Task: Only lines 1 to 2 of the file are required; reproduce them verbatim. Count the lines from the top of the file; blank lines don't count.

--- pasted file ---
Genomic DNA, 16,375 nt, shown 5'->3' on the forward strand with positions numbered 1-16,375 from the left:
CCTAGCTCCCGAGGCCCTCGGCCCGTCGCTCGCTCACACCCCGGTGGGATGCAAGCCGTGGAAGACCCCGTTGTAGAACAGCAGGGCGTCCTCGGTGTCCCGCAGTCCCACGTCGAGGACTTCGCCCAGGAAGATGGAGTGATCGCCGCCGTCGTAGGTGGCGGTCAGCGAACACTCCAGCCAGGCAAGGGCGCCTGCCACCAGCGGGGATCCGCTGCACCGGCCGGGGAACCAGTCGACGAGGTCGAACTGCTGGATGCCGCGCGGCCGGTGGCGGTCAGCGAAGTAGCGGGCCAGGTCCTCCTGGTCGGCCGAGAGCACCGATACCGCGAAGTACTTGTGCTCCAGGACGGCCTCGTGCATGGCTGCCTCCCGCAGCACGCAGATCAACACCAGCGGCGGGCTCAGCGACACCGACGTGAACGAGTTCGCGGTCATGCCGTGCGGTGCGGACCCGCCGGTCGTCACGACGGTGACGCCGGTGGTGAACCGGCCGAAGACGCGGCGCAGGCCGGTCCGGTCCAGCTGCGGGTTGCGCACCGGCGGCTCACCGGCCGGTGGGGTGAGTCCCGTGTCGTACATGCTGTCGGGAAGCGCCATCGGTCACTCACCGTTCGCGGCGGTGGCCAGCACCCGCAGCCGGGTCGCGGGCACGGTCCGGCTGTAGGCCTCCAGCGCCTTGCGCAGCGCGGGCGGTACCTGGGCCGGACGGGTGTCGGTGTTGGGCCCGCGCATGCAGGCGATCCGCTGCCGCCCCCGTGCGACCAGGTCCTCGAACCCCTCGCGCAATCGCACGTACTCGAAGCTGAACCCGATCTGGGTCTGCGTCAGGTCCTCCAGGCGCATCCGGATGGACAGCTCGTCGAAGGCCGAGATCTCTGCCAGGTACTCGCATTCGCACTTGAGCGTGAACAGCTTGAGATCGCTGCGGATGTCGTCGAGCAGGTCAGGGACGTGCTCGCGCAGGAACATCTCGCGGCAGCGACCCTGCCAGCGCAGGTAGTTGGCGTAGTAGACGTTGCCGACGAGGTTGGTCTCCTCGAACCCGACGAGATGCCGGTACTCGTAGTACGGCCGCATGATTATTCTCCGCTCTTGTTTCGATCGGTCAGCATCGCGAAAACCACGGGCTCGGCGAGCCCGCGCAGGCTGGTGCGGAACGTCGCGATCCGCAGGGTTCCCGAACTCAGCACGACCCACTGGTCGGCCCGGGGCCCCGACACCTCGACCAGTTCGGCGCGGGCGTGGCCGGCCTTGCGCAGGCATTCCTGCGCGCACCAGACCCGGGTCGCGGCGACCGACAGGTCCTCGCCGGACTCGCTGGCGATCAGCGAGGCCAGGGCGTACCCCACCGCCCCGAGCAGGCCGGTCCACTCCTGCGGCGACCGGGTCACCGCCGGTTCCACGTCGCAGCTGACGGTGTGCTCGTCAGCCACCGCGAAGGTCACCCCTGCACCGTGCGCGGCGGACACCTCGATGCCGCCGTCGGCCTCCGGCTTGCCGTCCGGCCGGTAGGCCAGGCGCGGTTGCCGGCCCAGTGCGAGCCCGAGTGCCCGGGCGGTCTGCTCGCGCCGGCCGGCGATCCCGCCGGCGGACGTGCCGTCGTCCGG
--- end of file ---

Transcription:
Genomic DNA, 16,375 nt, shown 5'->3' on the forward strand with positions numbered 1-16,375 from the left:
CCTAGCTCCCGAGGCCCTCGGCCCGTCGCTCGCTCACACCCCGGTGGGATGCAAGCCGTGGAAGACCCCGTTGTAGAACAGCAGGGCGTCCTCGGTGTCCCGCAGTCCCACGTCGAGGACTTCGCCCAGGAAGATGGAGTGATCGCCGCCGTCGTAGGTGGCGGTCAGCGAACACTCCAGCCAGGCAAGGGCGCCTGCCACCAGCGGGGATCCGCTGCACCGGCCGGGGAACCAGTCGACGAGGTCGAACTGCTGGATGCCGCGCGGCCGGTGGCGGTCAGCGAAGTAGCGGGCCAGGTCCTCCTGGTCGGCCGAGAGCACCGATACCGCGAAGTACTTGTGCTCCAGGACGGCCTCGTGCATGGCTGCCTCCCGCAGCACGCAGATCAACACCAGCGGCGGGCTCAGCGACACCGACGTGAACGAGTTCGCGGTCATGCCGTGCGGTGCGGACCCGCCGGTCGTCACGACGGTGACGCCGGTGGTGAACCGGCCGAAGACGCGGCGCAGGCCGGTCCGGTCCAGCTGCGGGTTGCGCACCGGCGGCTCACCGGCCGGTGGGGTGAGTCCCGTGTCGTACATGCTGTCGGGAAGCGCCATCGGTCACTCACCGTTCGCGGCGGTGGCCAGCACCCGCAGCCGGGTCGCGGGCACGGTCCGGCTGTAGGCCTCCAGCGCCTTGCGCAGCGCGGGCGGTACCTGGGCCGGACGGGTGTCGGTGTTGGGCCCGCGCATGCAGGCGATCCGCTGCCGCCCCCGTGCGACCAGGTCCTCGAACCCCTCGCGCAATCGCACGTACTCGAAGCTGAACCCGATCTGGGTCTGCGTCAGGTCCTCCAGGCGCATCCGGATGGACAGCTCGTCGAAGGCCGAGATCTCTGCCAGGTACTCGCATTCGCACTTGAGCGTGAACAGCTTGAGATCGCTGCGGATGTCGTCGAGCAGGTCAGGGACGTGCTCGCGCAGGAACATCTCGCGGCAGCGACCCTGCCAGCGCAGGTAGTTGGCGTAGTAGACGTTGCCGACGAGGTTGGTCTCCTCGAACCCGACGAGATGCCGGTACTCGTAGTACGGCCGCATGATTATTCTCCGCTCTTGTTTCGATCGGTCAGCATCGCGAAAACCACGGGCTCGGCGAGCCCGCGCAGGCTGGTGCGGAACGTCGCGATCCGCAGGGTTCCCGAACTCAGCACGACCCACTGGTCGGCCCGGGGCCCCGACACCTCGACCAGTTCGGCGCGGGCGTGGCCGGCCTTGCGCAGGCATTCCTGCGCGCACCAGACCCGGGTCGCGGCGACCGACAGGTCCTCGCCGGACTCGCTGGCGATCAGCGAGGCCAGGGCGTACCCCACCGCCCCGAGCAGGCCGGTCCACTCCTGCGGCGACCGGGTCACCGCCGGTTCCACGTCGCAGCTGACGGTGTGCTCGTCAGCCACCGCGAAGGTCACCCCTGCACCGTGCGCGGCGGACACCTCGATGCCGCCGTCGGCCTCCGGCTTGCCGTCCGGCCGGTAGGCCAGGCGCGGTTGCCGGCCCAGTGCGAGCCCGAGTGCCCGGGCGGTCTGCTCGCGCCGGCCGGCGATCCCGCCGGCGGACGTGCCGTCGTCCGG